How many ways can you find to do up all four buttons on my coat? How about if I had five buttons? Six ...?
Only one side of a two-slice toaster is working. What is the quickest way to toast both sides of three slices of bread?
Use your addition and subtraction skills, combined with some strategic thinking, to beat your partner at this game.
Strike it Out game for an adult and child. Can you stop your partner from being able to go?
Can you find all the ways to get 15 at the top of this triangle of numbers? Many opportunities to work in different ways.
The number of plants in Mr McGregor's magic potting shed increases overnight. He'd like to put the same number of plants in each of his gardens, planting one garden each day. How can he do it?
In this game for two players, the idea is to take it in turns to choose 1, 3, 5 or 7. The winner is the first to make the total 37.
Can you work out how to win this game of Nim? Does it matter if you go first or second?
Can you explain the strategy for winning this game with any target?
The NRICH team are always looking for new ways to engage teachers and pupils in problem solving. Here we explain the thinking behind maths trails.
Find the sum and difference between a pair of two-digit numbers. Now find the sum and difference between the sum and difference! What happens?
This challenge focuses on finding the sum and difference of pairs of two-digit numbers.
A game for 2 players with similarities to NIM. Place one counter on each spot on the games board. Players take it is turns to remove 1 or 2 adjacent counters. The winner picks up the last counter.
Can you explain how this card trick works?
Do you notice anything about the solutions when you add and/or subtract consecutive negative numbers?
This challenge asks you to imagine a snake coiling on itself.
A game for 2 players. Set out 16 counters in rows of 1,3,5 and 7. Players take turns to remove any number of counters from a row. The player left with the last counter looses.
Tom and Ben visited Numberland. Use the maps to work out the number of points each of their routes scores.
Sweets are given out to party-goers in a particular way. Investigate the total number of sweets received by people sitting in different positions.
This article for teachers describes several games, found on the site, all of which have a related structure that can be used to develop the skills of strategic planning.
Investigate the sum of the numbers on the top and bottom faces of a line of three dice. What do you notice?
An article for teachers and pupils that encourages you to look at the mathematical properties of similar games.
Try entering different sets of numbers in the number pyramids. How does the total at the top change?
This challenge, written for the Young Mathematicians' Award, invites you to explore 'centred squares'.
Got It game for an adult and child. How can you play so that you know you will always win?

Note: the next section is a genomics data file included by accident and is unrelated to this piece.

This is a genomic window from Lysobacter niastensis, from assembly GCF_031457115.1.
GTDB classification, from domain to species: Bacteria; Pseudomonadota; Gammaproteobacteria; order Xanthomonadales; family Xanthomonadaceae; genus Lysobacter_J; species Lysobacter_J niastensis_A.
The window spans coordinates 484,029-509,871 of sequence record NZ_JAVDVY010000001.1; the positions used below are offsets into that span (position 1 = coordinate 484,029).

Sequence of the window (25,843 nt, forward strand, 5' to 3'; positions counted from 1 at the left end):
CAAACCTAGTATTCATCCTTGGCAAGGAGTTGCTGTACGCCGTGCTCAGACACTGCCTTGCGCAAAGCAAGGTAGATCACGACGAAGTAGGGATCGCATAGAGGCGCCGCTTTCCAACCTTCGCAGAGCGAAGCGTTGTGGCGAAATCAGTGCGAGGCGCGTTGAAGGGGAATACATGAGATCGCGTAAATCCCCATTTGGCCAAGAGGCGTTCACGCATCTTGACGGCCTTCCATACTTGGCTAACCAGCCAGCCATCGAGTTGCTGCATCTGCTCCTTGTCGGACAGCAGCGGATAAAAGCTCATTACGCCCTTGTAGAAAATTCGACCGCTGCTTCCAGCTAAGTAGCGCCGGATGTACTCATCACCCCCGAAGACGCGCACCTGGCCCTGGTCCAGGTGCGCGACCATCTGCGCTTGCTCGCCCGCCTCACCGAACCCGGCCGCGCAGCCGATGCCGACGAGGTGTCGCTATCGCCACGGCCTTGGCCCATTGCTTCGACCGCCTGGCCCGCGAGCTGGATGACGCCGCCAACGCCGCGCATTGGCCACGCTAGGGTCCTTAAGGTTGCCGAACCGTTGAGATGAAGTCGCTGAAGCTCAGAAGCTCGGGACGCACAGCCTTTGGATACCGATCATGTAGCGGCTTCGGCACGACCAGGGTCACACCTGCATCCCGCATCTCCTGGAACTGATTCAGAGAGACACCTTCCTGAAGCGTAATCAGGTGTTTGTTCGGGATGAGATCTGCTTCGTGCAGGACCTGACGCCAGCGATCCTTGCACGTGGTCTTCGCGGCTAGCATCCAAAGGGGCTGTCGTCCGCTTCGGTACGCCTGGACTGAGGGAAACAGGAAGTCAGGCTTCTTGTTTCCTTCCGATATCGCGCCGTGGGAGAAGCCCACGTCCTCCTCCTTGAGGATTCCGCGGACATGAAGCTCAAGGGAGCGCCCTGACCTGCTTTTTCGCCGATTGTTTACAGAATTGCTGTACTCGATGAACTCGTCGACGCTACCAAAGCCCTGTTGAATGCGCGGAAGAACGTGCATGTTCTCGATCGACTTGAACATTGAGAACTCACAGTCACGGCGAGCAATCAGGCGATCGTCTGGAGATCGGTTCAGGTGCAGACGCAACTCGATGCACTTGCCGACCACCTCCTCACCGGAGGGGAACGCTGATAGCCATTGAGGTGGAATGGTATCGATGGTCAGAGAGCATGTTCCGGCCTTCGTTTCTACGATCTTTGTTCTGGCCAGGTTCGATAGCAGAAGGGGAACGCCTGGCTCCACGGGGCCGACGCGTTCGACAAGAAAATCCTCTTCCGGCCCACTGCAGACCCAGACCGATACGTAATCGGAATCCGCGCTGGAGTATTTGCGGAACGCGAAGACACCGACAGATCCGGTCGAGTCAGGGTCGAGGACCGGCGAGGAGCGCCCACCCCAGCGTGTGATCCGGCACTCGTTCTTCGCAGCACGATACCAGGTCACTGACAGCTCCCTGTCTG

This activity involves rounding four-digit numbers to the nearest thousand.
Watch this film carefully. Can you find a general rule for explaining when the dot will be this same distance from the horizontal axis?
You can work out the number someone else is thinking of as follows. Ask a friend to think of any natural number less than 100. Then ask them to tell you the remainders when this number is divided by. . . .
Investigate the different ways that fifteen schools could have given money in a charity fundraiser.
Nim-7 game for an adult and child. Who will be the one to take the last counter?
This task follows on from Build it Up and takes the ideas into three dimensions!
This task encourages you to investigate the number of edging pieces and panes in different sized windows.
Can you find the values at the vertices when you know the values on the edges?
The Egyptians expressed all fractions as the sum of different unit fractions. Here is a chance to explore how they could have written different fractions.
In this problem we are looking at sets of parallel sticks that cross each other. What is the least number of crossings you can make? And the greatest?
A 2 by 3 rectangle contains 8 squares and a 3 by 4 rectangle contains 20 squares. What size rectangle(s) contain(s) exactly 100 squares? Can you find them all?
Are these statements always true, sometimes true or never true?
Triangular numbers can be represented by a triangular array of squares. What do you notice about the sum of identical triangle numbers?
Take a look at the video of this trick. Can you perform it yourself? Why is this maths and not magic?
Think of a number, square it and subtract your starting number. Is the number you’re left with odd or even? How do the images help to explain this?
Does this 'trick' for calculating multiples of 11 always work? Why or why not?
Can all unit fractions be written as the sum of two unit fractions?
Watch this animation. What do you notice? What happens when you try more or fewer cubes in a bundle?
The aim of the game is to slide the green square from the top right hand corner to the bottom left hand corner in the least number of moves.
In a Magic Square all the rows, columns and diagonals add to the 'Magic Constant'. How would you change the magic constant of this square?
Surprise your friends with this magic square trick.
A collection of games on the NIM theme
Place the numbers from 1 to 9 in the squares below so that the difference between joined squares is odd. How many different ways can you do this?
An investigation that gives you the opportunity to make and justify predictions.
Here are some arrangements of circles. How many circles would I need to make the next size up for each? Can you create your own arrangement and investigate the number of circles it needs?